Do you know how to use “old” media in the “new” economy? Bill McCurry interviews Tim Whitley of TeamSI. Tim will break down the wall for you and explain how your marketing can skyrocket using TraDigital techniques.
In Tim’s world, there isn’t “old” media and “new” media – there is media that works for you. This is Tim’s focus – to help you make sense of what’s out there and how to capitalize on what fits your customers and your marketplace.
Marketing today is multi-screen and intertwined. No marketing decisions can be made based on one channel. To be financially effective, media and message must fit together to reach your customer in the manner your customer wants to hear from you. This week’s PMA Podcast with Bill McCurry and Tim Whitley make it easier to understand and more profitably execute for best results.

Or you can tune in now with the player below.

Hear Georgia’s live radio interview Tuesday at 8:19 am PT

Georgia McCabe favorite

Georgia McCabe favoriteBe sure to listen tomorrow at 8:19 am Pacific Time, when PMA CEO Georgia McCabe will be featured on “Carlos & Dayna,” a radio show airing on CBS NewsRadio 100.5 FM, KXNT, in Las Vegas. If you are outside of the listening area, you can tune in to her interview online. Just click the “Listen Live” button, then select KXNT.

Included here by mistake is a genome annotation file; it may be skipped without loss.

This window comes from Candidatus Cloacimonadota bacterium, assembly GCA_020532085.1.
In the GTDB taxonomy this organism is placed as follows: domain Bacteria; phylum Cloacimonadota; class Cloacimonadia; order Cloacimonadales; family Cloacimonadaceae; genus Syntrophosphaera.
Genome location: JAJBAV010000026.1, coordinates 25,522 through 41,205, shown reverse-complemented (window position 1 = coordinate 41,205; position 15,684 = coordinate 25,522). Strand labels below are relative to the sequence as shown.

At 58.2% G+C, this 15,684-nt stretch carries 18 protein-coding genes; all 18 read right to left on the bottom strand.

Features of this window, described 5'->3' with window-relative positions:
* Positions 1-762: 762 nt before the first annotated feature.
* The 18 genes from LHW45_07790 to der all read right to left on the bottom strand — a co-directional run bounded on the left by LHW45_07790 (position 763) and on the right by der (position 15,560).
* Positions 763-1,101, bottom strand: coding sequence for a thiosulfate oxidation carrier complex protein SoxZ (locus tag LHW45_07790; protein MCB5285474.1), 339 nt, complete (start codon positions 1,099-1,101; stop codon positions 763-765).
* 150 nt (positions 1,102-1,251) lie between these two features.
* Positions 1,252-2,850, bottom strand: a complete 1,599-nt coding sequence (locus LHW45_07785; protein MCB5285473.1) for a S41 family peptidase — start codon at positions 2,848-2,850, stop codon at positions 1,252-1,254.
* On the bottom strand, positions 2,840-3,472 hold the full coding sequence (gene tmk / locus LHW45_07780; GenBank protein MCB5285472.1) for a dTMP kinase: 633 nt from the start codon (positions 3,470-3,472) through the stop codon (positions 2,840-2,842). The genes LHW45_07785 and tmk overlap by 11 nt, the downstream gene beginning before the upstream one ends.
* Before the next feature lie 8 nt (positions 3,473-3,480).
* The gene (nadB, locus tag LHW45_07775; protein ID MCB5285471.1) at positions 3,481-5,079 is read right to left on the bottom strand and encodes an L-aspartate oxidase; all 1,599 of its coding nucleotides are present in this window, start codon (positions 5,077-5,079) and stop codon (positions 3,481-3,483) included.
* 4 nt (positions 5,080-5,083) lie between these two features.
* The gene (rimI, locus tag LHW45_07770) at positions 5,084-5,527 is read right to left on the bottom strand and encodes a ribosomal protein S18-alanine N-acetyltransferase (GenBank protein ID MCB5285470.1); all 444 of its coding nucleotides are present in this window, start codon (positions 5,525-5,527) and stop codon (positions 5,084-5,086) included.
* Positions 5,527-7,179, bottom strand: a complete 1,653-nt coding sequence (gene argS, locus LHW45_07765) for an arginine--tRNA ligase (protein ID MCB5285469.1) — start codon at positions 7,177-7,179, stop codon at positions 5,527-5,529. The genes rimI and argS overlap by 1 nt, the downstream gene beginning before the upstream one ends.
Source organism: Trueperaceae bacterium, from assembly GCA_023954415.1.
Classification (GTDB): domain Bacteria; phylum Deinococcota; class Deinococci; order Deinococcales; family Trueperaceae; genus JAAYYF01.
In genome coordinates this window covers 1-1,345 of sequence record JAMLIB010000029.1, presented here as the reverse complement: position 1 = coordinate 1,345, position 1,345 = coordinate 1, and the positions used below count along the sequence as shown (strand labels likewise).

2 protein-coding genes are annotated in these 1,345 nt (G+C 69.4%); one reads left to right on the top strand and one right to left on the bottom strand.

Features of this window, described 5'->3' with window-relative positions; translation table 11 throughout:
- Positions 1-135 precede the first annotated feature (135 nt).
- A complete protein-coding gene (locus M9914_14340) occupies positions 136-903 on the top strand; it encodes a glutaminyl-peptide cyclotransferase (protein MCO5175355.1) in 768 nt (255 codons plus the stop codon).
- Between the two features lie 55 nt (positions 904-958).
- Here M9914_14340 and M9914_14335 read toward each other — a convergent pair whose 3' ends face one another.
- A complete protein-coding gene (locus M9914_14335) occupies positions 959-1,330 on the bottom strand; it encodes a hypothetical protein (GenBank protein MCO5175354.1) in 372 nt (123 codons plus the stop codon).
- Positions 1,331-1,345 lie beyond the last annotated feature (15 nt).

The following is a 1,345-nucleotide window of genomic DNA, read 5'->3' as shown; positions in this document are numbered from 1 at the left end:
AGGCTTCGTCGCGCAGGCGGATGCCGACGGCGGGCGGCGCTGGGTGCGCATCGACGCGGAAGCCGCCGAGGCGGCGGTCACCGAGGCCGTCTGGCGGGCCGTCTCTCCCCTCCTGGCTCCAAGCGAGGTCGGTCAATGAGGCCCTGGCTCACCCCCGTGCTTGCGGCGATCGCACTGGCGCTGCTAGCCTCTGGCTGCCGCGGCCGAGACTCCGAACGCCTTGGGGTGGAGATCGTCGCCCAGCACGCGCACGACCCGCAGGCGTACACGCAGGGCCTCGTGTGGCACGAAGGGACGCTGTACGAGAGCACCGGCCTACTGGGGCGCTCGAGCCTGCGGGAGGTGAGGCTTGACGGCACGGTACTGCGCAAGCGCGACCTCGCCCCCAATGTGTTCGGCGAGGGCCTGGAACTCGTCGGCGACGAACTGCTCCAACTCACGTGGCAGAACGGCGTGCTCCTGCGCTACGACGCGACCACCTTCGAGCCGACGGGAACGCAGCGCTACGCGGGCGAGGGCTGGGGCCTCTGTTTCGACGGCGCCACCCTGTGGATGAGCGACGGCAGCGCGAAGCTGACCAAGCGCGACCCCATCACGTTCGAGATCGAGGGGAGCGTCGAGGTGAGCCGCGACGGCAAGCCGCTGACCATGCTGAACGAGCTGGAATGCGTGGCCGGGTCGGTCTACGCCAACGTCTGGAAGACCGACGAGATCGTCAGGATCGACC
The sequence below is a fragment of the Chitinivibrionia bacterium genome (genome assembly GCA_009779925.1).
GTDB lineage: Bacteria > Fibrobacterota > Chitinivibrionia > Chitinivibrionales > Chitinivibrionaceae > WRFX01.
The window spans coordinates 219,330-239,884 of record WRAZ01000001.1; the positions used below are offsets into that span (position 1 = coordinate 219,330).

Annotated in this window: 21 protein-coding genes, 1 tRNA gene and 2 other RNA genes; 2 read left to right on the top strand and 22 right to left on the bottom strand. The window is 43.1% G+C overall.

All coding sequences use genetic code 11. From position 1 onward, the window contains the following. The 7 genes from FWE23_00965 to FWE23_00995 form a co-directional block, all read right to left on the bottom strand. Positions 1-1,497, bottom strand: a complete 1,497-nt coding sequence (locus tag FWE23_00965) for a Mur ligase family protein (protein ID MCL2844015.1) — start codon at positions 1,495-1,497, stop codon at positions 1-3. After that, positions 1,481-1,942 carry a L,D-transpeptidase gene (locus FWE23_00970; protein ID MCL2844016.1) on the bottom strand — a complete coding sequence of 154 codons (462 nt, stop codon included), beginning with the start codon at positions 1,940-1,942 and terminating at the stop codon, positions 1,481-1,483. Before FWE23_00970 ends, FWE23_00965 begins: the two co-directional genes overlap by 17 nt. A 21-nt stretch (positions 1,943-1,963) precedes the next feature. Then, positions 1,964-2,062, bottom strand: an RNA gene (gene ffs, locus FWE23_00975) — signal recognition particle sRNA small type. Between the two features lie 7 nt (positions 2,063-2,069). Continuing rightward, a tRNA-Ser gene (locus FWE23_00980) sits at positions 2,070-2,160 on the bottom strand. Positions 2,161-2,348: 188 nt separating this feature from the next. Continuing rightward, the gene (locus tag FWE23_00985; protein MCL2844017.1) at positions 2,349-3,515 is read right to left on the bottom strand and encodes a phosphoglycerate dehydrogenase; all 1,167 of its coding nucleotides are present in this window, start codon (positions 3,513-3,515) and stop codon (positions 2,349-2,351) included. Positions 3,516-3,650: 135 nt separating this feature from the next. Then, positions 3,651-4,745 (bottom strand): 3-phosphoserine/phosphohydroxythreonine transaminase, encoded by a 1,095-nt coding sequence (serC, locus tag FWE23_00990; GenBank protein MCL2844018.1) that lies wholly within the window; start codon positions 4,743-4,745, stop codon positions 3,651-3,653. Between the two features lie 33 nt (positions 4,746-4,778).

Georgia will be speaking about the importance of printing the images that matter, with an emphasis on members of the millennial generation. Millennials are the most photographed demographic in history; yet are at greatest risk of having their images end up in a “digital landfill,” without a single photo to pass down to future generations. Listen in as Georgia shares this important message.

PMA has a new home — here’s how to reach us


PMAlogo_CMYK_smallJust in case you missed the message we sent out to members last week, I wanted to be sure to share some exciting news! PMA has a new home.

We have partnered with an award-winning professional association management firm, called Coulter, to collaborate with the PMA Board of Directors and CEO Georgia McCabe to strategically reinvigorate PMA as well as manage overall operations. PMA’s headquarters are now located at Coulter’s offices, just outside of Washington, D.C. This is our new contact information:

7918 Jones Branch Drive, Suite 300, McLean, VA, 22102